11. Ability to present different schools of theatre: living through the role and keeping away, a rite, theatre of demonstration, symbolic theatre, physical theatre, theatre of dance etc.

12. Human factor or human spirit (“Smells like human sprit”, evil witches used to say in the old days), human vibration. Any craftiness, anger, aggression, envy, meanness appearing during rehearsals must be eliminated ( even by dismissing the actor from the group!) (1)

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(1)Andrey Zholdak, Notes to Experimental Theatre Showcase, Kharhov, 2003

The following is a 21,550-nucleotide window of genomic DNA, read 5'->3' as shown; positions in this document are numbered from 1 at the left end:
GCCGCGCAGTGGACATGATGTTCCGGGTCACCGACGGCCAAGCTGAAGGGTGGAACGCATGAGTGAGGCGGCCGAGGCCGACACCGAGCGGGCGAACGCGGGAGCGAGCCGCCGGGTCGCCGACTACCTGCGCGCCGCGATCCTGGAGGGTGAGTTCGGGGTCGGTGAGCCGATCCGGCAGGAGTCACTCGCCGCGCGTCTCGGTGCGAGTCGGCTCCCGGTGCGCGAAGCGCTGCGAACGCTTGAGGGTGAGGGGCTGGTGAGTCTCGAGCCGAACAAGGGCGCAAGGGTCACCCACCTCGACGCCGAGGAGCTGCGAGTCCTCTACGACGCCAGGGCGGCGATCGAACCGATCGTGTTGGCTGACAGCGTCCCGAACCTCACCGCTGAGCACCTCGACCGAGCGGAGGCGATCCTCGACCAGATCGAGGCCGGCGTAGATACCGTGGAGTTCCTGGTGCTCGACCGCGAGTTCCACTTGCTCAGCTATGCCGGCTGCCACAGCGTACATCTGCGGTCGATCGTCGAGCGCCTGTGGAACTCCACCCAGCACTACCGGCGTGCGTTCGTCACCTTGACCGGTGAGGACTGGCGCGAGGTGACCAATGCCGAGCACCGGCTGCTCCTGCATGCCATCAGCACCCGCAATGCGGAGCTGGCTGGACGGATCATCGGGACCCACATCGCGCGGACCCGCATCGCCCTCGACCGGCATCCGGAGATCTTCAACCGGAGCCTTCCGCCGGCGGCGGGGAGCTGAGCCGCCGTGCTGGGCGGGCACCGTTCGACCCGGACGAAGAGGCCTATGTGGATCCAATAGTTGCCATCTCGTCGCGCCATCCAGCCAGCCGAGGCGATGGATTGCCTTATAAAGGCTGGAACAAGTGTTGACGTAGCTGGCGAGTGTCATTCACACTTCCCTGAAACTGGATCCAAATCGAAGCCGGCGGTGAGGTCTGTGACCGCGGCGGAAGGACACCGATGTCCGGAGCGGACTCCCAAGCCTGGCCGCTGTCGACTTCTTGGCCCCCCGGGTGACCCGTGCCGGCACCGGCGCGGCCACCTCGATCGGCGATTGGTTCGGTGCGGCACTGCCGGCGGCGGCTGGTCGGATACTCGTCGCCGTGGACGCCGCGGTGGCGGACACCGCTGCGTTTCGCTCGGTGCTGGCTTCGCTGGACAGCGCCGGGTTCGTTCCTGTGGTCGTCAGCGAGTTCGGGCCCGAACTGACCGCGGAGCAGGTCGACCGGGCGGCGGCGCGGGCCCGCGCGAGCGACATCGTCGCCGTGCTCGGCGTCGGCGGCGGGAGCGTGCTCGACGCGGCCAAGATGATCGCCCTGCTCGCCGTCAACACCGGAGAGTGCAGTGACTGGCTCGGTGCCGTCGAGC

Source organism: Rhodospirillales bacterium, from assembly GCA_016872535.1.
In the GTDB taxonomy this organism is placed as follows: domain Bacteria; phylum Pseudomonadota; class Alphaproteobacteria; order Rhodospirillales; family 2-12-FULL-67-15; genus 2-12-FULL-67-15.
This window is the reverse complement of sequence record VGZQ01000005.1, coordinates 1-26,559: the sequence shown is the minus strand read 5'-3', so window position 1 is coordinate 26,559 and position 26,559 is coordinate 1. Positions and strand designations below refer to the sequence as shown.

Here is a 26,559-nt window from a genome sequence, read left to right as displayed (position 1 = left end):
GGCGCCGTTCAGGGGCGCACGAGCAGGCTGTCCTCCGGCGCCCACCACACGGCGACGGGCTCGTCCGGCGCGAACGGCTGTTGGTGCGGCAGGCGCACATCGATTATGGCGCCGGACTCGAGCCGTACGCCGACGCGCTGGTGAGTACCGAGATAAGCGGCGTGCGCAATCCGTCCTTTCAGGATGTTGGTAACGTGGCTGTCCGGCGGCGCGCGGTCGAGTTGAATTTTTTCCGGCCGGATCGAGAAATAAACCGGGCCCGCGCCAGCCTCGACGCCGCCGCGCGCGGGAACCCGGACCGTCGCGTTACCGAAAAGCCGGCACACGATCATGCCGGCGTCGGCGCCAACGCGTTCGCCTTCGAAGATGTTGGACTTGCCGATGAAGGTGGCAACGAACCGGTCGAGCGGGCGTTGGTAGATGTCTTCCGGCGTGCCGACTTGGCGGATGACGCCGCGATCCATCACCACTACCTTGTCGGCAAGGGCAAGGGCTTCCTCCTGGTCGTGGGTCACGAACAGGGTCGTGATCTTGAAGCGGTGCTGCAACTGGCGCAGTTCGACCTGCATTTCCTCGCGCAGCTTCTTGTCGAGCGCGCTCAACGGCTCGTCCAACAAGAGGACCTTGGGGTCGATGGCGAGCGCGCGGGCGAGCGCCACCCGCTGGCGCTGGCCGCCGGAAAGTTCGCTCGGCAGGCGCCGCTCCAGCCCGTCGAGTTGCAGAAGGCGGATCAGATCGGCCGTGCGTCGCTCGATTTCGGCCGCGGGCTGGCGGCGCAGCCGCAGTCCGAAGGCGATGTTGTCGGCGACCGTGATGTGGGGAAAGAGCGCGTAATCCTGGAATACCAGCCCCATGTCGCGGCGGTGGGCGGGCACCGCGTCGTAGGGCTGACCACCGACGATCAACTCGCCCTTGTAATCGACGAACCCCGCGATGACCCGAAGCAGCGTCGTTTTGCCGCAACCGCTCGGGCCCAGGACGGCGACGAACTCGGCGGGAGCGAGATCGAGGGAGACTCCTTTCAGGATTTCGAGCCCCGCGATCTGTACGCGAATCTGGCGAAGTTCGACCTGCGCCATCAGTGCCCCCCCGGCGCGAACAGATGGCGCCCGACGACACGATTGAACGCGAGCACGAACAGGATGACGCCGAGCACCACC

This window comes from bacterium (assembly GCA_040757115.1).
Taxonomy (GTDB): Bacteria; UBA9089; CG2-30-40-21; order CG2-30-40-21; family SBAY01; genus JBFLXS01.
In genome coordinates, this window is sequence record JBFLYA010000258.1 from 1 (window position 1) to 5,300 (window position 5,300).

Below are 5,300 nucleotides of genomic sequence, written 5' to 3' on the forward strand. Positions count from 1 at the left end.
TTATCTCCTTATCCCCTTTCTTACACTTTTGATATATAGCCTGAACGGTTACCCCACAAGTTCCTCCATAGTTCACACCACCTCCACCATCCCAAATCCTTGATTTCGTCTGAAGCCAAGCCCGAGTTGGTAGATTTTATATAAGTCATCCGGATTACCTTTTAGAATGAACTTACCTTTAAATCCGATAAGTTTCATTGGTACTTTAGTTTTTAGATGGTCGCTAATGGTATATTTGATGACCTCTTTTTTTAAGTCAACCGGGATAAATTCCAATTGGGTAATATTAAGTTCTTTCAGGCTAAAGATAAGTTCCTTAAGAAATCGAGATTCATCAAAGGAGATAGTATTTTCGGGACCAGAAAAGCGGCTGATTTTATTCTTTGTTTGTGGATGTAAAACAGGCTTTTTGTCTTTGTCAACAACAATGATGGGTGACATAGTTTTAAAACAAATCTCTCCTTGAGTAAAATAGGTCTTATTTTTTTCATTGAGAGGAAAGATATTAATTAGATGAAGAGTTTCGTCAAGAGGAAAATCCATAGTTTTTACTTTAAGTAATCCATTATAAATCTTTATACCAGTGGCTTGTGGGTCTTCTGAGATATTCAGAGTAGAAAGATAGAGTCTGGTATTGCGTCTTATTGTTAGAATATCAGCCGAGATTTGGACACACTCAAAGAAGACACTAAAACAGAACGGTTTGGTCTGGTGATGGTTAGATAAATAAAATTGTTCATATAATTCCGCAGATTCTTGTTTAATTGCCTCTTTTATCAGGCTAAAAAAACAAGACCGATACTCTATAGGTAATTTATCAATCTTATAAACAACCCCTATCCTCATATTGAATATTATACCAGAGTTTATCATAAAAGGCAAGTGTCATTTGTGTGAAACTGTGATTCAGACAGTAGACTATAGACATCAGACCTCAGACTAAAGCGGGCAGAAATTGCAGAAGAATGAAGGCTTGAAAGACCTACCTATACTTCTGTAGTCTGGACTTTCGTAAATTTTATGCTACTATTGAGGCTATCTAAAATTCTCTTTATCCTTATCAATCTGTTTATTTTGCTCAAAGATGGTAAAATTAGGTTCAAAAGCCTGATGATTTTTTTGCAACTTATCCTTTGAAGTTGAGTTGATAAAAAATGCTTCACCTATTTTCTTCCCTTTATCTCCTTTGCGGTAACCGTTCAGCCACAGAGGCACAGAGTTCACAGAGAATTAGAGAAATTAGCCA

This training programme is far from being the invention of a madman. It speaks to us of an amalgam of all those practical theatrical ideals of the great theatre innovators of the twentieth century: the physicality and precision of Meyerhold, the spirituality of Grotowski, the need for universality of Edward Gordon Craig, and of Tadeusz Kantor, his follower. At the back of this is the aim of these artists and, I suspect also of Zholdak, to transcend conventional theatre and then to create something resembling a new theatre work, a total visual and aural experience, which gets us somewhere near the world of none other than Richard Wagner and his idea of the ‘gesamtkunstwerk’, where the theatre becomes a kind of temple dedicated to a transformative experience which alters the perception of the audience who experience it. And indeed there is often something Wagnerian and operatic about most of Zholdak’s work, with its heavy reliance on an eclectic selection of music, and its use of music as a major element in the work. But unlike most of his precursors Zoldak seems to like to rely on classical texts as pretexts for his work; a hangover, one must assume, from the Russian tradition of the ‘great’ directors such as Stanislavsky, Meyerhold, Lyubimov, Yefremov, and Vassilyev. And with this last name we come to what is probably the greatest educational influence on the young Zholdak, who studied under Vassilyev in Moscow in the seventies, having first graduated from the School of Arts in Kiev, where he wanted to be a film director. (The Zholdak family is related to the Tarkovskys.) Zholdak stayed with Vassilyev for 4 years. Anatoli Vassilyev, still working in Moscow, became one of the great imagistic directors of the pre and post- communist era, with productions such as “Hoopla” which toured Europe in the eighties.  He , along with Lev Dodin, has been characterised by Anatoli Smeliansky as one of the Russian ‘gravediggers’, who arrived and did the job of burying , to a large part, the ideas of the sixties, presumably of those theatre makers who attempted to subvert the social realism of their political bosses.  Vassilyev, as Smeliansky points out, ‘works at the interface between religion and knowledge’ , whose school in Moscow resembles a monastery in its artistic discipline and demands. Here was where Zoldak learned to demand so much of actors, to train and rehearse with such intensity,and,  one may assume, where he learned to utilise his demanding personality against the bureaucrats who would stand in his way.